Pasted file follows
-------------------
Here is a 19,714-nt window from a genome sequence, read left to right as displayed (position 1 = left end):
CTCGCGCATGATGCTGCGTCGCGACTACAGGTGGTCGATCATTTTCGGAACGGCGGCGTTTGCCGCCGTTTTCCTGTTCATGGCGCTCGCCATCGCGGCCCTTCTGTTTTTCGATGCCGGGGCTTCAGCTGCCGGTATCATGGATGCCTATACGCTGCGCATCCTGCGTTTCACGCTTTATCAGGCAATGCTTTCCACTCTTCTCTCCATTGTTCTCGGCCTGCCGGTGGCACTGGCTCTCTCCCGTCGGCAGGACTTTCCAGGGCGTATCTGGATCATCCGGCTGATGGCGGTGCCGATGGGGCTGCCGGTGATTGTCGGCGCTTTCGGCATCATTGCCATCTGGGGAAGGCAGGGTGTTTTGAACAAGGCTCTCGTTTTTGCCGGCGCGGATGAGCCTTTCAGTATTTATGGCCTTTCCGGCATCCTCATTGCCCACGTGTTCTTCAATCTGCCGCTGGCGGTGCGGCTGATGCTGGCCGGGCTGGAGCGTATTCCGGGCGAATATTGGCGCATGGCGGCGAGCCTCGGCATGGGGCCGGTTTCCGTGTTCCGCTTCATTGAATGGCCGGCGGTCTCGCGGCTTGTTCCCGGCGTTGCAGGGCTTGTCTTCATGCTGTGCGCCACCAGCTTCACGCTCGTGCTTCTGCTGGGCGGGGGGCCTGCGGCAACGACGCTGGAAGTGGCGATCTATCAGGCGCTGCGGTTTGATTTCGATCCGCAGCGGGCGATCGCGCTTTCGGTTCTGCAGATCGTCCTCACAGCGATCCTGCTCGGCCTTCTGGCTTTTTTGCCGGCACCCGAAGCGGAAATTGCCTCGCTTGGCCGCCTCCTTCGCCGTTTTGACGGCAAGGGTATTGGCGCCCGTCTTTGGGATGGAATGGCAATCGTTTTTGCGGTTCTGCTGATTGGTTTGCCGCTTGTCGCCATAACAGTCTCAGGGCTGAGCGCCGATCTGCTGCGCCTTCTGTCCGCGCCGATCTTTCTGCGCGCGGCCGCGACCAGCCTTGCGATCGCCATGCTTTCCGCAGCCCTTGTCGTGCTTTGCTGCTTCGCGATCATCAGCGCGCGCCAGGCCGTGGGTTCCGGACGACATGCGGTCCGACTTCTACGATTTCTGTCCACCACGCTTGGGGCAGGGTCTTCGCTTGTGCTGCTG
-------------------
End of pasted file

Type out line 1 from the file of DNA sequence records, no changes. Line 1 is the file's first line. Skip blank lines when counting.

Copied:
Here is a 19,714-nt window from a genome sequence, read left to right as displayed (position 1 = left end):